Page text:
Islanders on Harris yesterday (Thurs) remembered a tragic crash 30 years ago that killed 10 airmen flying a maritime patrol aircraft from RAF Lossiemouth.

Avro Shackleton WR965 struck the top of Maodal, a hill near the village of Northton, on 30 April 1990 while attempting to land at RAF Benbecula. A memorial marks the site.

The Shackleton was the last of the fleet to be involved in a fatal accident. The weather was described as "poor" and the plane was said to have been flying at a low altitude.

A Board of Inquiry later determined the accident as a controlled flight into terrain, but could not ascertain as to why. It said that the Shackleton had its radar turned off as part of the exercise with a Tornado F3 aircraft.

The aircraft crashed 30 feet below the summit with all four engines "developing cruise power". Meteorological evidence from the day suggests that the cloud base extended from 200 feet above sea level to 3,000 feet for the tips of the clouds.  The official conclusion of the board of inquiry was"...that the accident was caused because the aircraft was flown below a safe altitude in unsuitable weather conditions; the board were unable to determine the reasons for this.  The crew were flying the Shackleton, which were nicknamed Old Grey Ladies, on a routine exercise.

Former leading rescue team leader Dave "Heavy" Whalley - who was a member of the RAF Mountain Rescue for 36 years - was due to attend a planned ceremony on Harris before the coronavirus lockdown made that impossible.

But Mr Whalley, who was the senior team leader at the Lockerbie Disaster - and has been involved in over 1000 mountain rescues and over 80 aircraft incidents in mountainous areas - said the Harris crash still "haunts" him. "As we neared the crash site the noise from the beacons was intense and we feared the worst," wrote Mr Whalley on his blog.

"The crash had occurred near the village of Northton on a small hill called Moadal about 800 feet above the sea. The only cloud in the whole of Scotland was over the crash site and the helicopter dropped us as near as they could to the incident.

"It was like the scene from a battlefield, a tangled mess of a once proud aircraft and the casualties, all fatal scattered around, memories that still haunt me to this day. 

"At times like these even in the middle of such carnage the mountain rescue team has a job to do and we are all as professional, most of us had seen these sights before. A few shocked locals had managed to get to the crash and were relieved to see us and leave the horror of such a place. There was very little chance of any survivors."

Mr Whalley, who was the mountain rescue team leader on the incident, added:"Few spoke of what they had seen and done. It was our job.       

"A few years later I revisited the crash site in Harris. The drive down was in driving rain but as we got nearer to Tarbet the weather cleared to bright sunshine and the hills had a smattering of snow. As we got nearer to the site the sun, blue seas, surf and clear sandy beaches made this a sad but beautiful place to be.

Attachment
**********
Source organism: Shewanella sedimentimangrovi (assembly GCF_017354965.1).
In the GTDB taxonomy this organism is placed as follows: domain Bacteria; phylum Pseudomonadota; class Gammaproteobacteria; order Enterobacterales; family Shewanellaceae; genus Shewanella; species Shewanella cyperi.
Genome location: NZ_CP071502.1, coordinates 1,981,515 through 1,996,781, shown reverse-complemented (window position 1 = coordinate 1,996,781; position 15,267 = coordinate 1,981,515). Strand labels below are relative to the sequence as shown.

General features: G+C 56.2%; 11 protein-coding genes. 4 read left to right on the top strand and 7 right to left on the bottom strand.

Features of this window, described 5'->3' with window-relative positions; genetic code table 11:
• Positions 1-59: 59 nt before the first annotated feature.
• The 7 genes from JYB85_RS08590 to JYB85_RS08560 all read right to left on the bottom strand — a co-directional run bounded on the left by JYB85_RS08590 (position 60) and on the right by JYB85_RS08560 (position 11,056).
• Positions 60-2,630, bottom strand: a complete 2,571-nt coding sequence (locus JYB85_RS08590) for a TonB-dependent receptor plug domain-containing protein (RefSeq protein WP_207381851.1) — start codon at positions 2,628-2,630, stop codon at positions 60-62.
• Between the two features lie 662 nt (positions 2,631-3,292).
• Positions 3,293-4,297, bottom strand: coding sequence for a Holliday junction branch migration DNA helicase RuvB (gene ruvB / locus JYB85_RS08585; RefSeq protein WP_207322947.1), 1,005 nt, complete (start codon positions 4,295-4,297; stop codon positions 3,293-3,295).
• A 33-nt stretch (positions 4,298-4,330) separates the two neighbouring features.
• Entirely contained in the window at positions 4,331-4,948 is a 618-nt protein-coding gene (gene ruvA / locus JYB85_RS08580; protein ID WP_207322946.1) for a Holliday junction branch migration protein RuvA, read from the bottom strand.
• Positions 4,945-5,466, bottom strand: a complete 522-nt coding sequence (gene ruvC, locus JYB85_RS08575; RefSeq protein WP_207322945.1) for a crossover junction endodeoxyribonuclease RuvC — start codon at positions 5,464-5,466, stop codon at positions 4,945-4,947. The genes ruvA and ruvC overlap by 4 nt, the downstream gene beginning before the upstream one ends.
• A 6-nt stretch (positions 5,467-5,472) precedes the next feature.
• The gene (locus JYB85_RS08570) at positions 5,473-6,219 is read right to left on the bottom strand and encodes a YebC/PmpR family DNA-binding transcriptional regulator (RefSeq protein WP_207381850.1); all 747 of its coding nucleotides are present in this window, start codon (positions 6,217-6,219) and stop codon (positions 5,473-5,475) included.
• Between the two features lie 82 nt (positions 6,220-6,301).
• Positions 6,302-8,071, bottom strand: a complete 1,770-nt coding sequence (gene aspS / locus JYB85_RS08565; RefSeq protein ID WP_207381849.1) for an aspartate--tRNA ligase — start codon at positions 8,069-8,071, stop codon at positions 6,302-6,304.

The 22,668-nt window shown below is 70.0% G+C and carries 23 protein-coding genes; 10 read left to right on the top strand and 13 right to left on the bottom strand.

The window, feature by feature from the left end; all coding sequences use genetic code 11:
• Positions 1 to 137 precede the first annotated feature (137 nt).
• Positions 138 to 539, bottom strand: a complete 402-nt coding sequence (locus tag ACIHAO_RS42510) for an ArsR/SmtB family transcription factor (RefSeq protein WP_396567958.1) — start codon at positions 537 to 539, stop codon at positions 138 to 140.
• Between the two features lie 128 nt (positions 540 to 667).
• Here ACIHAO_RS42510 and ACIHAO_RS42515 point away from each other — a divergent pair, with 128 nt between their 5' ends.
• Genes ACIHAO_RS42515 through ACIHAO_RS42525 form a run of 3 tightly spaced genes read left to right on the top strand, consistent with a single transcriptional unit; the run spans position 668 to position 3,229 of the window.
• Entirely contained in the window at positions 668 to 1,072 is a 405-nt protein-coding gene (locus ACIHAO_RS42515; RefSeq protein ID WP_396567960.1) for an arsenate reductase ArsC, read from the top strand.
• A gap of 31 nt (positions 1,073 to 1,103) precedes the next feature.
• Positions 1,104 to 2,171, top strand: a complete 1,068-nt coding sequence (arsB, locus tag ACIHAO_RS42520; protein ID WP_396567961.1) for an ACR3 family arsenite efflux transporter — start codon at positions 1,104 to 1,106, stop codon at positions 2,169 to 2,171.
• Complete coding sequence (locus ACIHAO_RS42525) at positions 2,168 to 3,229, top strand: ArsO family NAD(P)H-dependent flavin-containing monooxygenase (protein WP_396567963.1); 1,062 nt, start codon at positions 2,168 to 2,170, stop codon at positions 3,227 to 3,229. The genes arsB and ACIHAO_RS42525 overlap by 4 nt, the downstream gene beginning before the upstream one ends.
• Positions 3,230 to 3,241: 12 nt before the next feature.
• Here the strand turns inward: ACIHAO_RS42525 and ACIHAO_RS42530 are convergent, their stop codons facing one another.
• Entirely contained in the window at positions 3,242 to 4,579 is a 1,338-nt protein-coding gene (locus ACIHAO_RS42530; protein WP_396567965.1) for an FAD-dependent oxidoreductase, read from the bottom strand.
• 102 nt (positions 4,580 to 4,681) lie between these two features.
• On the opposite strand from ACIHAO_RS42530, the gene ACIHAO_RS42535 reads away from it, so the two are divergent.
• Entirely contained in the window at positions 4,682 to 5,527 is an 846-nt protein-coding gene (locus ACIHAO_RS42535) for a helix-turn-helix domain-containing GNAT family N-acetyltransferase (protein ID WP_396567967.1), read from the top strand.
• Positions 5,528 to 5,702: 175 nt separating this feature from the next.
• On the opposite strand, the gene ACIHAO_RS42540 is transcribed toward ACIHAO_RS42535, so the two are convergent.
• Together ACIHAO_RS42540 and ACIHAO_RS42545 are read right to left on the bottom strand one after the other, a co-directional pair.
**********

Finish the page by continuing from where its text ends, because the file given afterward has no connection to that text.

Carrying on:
"Memories came flashing back of the accident and even the superb beauty of this special place made it a difficult wee walk. Nature has as usual sorted things out and the scars on the hill are covered by heather and peat, occasional bits of wire and small pieces of metal remain of a fairly large aircraft.<

"The memorial on the top commemorates the crew of the Shackelton “Dylan” and details of the aircraft with the words”We Will Never Forget” inscribed on a memorial on the summit.

"I have been back fairly often it is another part of my life that few understand. The views from the hill are very healing with the wildness of the area that makes this place so special and a place we should never forget.  

"I will never forget what happened that day and how tragic the crash site was even to hardened mountain rescue men. The RAF Mountain Rescue Team carries out a complex job at times but I am proud of what my team did over these few days. I will never forget the wonderful help we received from the police, coastguards local doctor and these magnificent people from North Harris who treated us so well over a terribly difficult three days."

The aircraft was from 8 Sqd, a squadron that was stationed at RAF Kinloss until August 1973 when it transferred to nearby Lossiemouth.

The Shackletons were retired from service on 1 July 1991. 

Photograph by Mike Freer - Touchdown-aviation - Gallery page <a rel="nofollow" class="external free" href="http://www.airliners.net/photo/UK---Air/Avro-696-Shackleton/1599437/L">http://www.airliners.net/photo/UK---Air/Avro-696-Shackleton/1599437/L</a>Photo <a rel="nofollow" class="external free" href="http://cdn-www.airliners.net/aviation-photos/photos/7/3/4/1599437.jpg">http://cdn-www.airliners.net/aviation-photos/photos/7/3/4/1599437.jpg</a>, <a href="http://www.gnu.org/licenses/old-licenses/fdl-1.2.html" title="GNU Free Documentation License 1.2">GFDL 1.2</a>, <a href="https://commons.wikimedia.org/w/index.php?curid=26961828">Link</a>